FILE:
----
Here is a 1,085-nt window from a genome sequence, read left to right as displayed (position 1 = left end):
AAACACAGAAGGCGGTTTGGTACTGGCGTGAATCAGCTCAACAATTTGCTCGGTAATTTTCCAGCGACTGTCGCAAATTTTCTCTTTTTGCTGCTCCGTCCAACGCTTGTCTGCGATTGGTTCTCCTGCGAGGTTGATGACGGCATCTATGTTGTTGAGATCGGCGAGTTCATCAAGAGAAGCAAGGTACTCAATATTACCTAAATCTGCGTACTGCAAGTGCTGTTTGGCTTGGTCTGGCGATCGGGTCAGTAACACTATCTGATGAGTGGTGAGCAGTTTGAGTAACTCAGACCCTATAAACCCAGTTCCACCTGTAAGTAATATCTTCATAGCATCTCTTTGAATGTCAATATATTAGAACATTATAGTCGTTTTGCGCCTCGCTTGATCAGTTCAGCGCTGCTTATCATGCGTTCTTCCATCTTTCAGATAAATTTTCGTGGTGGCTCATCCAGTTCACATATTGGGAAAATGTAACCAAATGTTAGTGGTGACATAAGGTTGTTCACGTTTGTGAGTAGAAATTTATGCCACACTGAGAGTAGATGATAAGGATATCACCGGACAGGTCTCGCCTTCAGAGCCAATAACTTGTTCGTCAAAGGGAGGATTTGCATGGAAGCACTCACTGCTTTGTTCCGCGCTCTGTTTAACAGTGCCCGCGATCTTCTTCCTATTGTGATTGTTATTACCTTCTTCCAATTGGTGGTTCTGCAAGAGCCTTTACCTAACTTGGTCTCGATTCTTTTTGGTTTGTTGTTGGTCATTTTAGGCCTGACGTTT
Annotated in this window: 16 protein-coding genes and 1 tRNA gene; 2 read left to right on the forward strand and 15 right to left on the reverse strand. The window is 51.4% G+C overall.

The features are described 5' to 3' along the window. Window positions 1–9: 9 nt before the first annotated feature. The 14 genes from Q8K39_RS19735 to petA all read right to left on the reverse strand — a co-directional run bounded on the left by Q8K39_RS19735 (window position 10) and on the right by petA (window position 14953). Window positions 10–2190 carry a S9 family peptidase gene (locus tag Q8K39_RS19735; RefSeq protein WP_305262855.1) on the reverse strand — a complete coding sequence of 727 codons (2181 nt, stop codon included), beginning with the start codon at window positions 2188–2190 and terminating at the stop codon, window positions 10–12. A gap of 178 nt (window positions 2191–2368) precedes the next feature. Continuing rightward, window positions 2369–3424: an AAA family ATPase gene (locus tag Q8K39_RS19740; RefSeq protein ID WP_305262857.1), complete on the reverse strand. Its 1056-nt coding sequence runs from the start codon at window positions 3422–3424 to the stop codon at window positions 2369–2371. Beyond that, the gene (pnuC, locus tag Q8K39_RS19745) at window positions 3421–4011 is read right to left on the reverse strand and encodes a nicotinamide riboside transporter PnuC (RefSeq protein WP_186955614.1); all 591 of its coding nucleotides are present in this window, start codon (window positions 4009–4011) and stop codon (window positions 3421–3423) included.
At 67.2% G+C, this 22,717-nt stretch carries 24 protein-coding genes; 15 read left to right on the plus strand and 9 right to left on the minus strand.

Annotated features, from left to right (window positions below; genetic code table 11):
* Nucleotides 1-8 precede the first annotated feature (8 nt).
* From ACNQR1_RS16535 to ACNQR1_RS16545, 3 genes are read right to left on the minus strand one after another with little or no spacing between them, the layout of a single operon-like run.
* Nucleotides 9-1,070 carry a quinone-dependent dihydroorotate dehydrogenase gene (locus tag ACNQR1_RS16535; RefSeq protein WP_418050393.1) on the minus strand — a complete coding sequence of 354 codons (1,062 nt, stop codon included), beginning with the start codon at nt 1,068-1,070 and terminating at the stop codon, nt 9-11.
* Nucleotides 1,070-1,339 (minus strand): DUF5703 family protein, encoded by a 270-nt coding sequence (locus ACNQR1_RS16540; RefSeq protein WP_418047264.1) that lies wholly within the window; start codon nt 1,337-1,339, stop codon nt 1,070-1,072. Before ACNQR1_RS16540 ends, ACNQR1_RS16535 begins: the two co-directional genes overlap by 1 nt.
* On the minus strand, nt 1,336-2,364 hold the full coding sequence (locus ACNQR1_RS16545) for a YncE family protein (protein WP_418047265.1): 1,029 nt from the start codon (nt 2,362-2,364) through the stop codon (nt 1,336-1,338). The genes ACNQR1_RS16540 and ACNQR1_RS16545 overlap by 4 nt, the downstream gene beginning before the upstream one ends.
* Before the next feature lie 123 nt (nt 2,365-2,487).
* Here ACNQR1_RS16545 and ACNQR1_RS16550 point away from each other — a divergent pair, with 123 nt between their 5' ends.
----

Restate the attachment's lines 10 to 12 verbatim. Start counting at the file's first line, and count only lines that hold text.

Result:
* Nucleotides 1,070-1,339 (minus strand): DUF5703 family protein, encoded by a 270-nt coding sequence (locus ACNQR1_RS16540; RefSeq protein WP_418047264.1) that lies wholly within the window; start codon nt 1,337-1,339, stop codon nt 1,070-1,072. Before ACNQR1_RS16540 ends, ACNQR1_RS16535 begins: the two co-directional genes overlap by 1 nt.
* On the minus strand, nt 1,336-2,364 hold the full coding sequence (locus ACNQR1_RS16545) for a YncE family protein (protein WP_418047265.1): 1,029 nt from the start codon (nt 2,362-2,364) through the stop codon (nt 1,336-1,338). The genes ACNQR1_RS16540 and ACNQR1_RS16545 overlap by 4 nt, the downstream gene beginning before the upstream one ends.
* Before the next feature lie 123 nt (nt 2,365-2,487).